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We See You...

In August Veronica Chambers published her book Finish the Fight: The Brave and Revolutionary Women Who Fought for the Right To Vote. It commemorates White women gaining the right to vote in the United States in 1920 while also making visible the continued fight for voting rights for Women of Color beyond that time. Chambers elevates the stories and voices that counter the American narrative that suffrage provided all women access to the ballot box. Instead she surfaces the conflict within the suffrage movement ------ White Suffragist choosing to advocate for voting rights for themselves while downplaying connections to Women of Color because White men would not have endorsed the granting of voting rights if those rights were also bestowed on Women of Color.

The story of Zitkála-Šá (also known as Red Bird) is particularly profound as we move closer to the celebration of Thanksgiving. As a member of the Dakota Sioux, a young Zitkála-Šá naively agreed to attend an Indian Boarding School and was subject to the “civilizing” that was common in such schools during the 1800’s. In her brief and beautifully written biography My Life, Zitkála-Šá captures the experiences of generations of Indigenous People who have been told that their traditions and culture need to be erased and replaced with White culture for them to survive in the United States of America.

This erasure was important to decrease the dissonance caused by forcibly seizing the lands of Sovereign Indian Nations during the 1800’s for the United States expansion. To further calm the dissonance, words like “savage” and “wild” were used to describe Indigenous People and their land; somehow justifying their “taming”.

The erasure of Indigenous People persists. It is embedded in the simplistic narrative of Thanksgiving and unless we offer fuller and richer stories of Indigenous People our erasure of them will continue. What if we took a few moments to tell the story of Zitkála-Šá? What if we watched a movie about women in Indian Country during the Thanksgiving break? What if we researched the Indigenous People who were on these lands long before us? What if we think of ways to stop the injustice of erasure and act on our ideas? What if we did all of this with our children?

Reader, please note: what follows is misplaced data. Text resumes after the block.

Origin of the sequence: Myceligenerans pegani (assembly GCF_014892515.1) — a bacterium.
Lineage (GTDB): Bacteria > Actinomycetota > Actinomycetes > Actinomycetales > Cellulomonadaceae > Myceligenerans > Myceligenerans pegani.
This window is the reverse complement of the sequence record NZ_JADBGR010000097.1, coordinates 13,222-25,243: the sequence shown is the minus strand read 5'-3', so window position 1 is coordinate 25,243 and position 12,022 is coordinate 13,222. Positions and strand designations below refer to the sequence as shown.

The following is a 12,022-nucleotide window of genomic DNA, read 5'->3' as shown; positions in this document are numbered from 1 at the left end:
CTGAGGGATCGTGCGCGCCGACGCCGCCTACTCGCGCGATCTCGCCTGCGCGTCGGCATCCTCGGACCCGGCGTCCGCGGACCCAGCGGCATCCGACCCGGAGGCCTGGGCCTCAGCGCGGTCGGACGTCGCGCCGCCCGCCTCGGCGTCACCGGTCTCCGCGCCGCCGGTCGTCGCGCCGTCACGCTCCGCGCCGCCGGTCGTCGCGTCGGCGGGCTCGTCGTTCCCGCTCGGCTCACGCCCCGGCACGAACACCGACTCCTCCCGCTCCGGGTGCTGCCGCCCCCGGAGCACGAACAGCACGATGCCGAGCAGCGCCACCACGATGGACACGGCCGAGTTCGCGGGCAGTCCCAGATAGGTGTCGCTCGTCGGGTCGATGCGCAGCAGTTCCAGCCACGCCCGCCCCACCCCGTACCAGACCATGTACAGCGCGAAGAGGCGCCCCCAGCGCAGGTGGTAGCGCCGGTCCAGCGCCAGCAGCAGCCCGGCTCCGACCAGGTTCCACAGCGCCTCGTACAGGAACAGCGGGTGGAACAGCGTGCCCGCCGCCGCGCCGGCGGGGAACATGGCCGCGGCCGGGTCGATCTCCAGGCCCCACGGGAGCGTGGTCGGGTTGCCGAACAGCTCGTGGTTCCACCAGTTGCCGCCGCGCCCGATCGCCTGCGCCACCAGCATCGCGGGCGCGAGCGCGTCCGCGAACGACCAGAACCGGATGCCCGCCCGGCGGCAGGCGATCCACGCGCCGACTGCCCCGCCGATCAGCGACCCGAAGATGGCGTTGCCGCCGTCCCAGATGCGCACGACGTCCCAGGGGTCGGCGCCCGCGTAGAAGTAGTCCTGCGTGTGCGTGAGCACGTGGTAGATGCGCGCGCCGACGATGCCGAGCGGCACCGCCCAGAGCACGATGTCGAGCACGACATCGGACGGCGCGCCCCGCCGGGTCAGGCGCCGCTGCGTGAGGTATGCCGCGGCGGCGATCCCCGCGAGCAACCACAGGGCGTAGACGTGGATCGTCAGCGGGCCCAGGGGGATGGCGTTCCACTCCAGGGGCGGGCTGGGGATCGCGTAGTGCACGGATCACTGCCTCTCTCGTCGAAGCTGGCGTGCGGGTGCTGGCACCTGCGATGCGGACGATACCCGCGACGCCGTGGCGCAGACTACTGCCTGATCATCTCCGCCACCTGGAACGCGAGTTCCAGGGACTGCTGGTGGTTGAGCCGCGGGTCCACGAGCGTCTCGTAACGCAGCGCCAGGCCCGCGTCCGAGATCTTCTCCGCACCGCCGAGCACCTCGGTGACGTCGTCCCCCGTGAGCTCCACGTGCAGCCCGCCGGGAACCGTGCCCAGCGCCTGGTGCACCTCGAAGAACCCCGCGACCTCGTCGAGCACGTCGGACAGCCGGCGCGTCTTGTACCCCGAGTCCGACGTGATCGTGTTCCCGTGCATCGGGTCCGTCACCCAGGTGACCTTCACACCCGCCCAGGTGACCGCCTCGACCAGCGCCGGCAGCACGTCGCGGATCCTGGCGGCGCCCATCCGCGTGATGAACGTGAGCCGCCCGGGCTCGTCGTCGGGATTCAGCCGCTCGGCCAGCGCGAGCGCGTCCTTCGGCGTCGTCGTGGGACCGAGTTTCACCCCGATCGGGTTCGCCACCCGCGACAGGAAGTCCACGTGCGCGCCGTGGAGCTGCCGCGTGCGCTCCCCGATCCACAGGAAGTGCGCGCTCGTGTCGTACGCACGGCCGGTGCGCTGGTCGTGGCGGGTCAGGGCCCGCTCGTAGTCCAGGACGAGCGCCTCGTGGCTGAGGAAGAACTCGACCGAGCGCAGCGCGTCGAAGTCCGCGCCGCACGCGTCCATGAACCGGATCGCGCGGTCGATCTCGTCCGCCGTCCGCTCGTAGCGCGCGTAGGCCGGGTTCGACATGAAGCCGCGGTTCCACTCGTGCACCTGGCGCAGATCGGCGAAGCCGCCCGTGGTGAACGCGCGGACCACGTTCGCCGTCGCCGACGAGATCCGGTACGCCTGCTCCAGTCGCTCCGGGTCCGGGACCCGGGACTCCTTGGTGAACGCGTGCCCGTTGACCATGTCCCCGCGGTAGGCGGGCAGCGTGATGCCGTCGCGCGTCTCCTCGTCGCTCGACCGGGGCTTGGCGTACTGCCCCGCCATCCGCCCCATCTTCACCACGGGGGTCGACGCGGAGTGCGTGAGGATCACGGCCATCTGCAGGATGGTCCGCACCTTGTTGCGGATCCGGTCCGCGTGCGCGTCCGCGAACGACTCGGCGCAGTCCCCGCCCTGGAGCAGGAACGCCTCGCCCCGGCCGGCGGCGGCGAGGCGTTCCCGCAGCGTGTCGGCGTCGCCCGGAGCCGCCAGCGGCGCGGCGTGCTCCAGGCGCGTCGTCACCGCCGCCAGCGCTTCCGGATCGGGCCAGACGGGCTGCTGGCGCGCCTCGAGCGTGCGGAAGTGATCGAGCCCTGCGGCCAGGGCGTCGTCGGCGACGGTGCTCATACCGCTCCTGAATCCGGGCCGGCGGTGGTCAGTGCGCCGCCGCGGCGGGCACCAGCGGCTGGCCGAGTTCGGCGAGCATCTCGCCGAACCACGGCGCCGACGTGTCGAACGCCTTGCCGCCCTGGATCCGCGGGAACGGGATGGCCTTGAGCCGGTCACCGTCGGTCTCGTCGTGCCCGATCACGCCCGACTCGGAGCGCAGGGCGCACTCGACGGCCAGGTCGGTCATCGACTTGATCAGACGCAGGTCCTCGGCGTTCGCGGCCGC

If we take these steps, we are saying: “We see you and we are with you.”


This radio play features the voices of Black, Indigenous, Latino, and Asian women of color who fought for the right to vote.

In this powerful speech Gyasi Ross discusses his people, the history of education of Indigenous people, and the how Indigenous People are using their knowledge of history to make change.

Women Making Films, a nonprofit, has funded four new films made by female Indigenous filmmakers. You will want to see them all!

Lila June offers an anthem calling us all to rise up for justice. June says “In this time it isn’t Indians versus Cowboys. No. This time it is all the beautiful races of humanity together on the SAME side and we are fighting to replace our fear with LOVE. This time bullets, arrows, and cannon balls won’t save us. The only weapons that are useful in this battle are the weapons of truth, faith, and compassion.”

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